Modeling Learning in Route Choice

Performing the same trip many times, travelers can learn about available routes from their experiences. Two types of learning found in psychological learning theory appear to play a role in day-to-day route choice: implicit (reinforcement-based) and explicit (belief-based). Memory decay also plays a major role. Although much progress had been made in modeling learning in route choice, a model that captures both learning types and for which the parameters are empirically underpinned was not found. Such a model thus is developed, and a large data set from experimental research is used to validate it and to estimate its parameters. The developed model uses a Markov formulation for the day-to-day updating of a person’s belief about travel time (i.e., perceived travel time) on a route. Reinforcement (and inertia) is modeled by including the latest 10 route choices in the model. Results indicate that 20% of perceived travel time is from the most recent experience; therefore, formulations that use either the mathematical mean of all past experienced travel times or only the most recent travel times are not accurate. Furthermore, the reinforcement–inertia part of the model can make up a significant part of the route utility and therefore should be a standard component in route choice models. In sum, the results validate the theoretical and mathematical model.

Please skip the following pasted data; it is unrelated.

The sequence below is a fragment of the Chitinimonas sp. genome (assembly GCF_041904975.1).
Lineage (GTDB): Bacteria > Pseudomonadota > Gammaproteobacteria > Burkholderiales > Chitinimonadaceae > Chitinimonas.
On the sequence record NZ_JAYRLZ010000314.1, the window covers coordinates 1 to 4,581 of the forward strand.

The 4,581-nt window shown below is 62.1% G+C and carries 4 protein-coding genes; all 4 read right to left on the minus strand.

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  • Accession Number: 01046974
  • Record Type: Publication
  • ISBN: 9780309104401
  • Files: TRIS, TRB, ATRI
  • Created Date: Feb 8 2007 5:58PM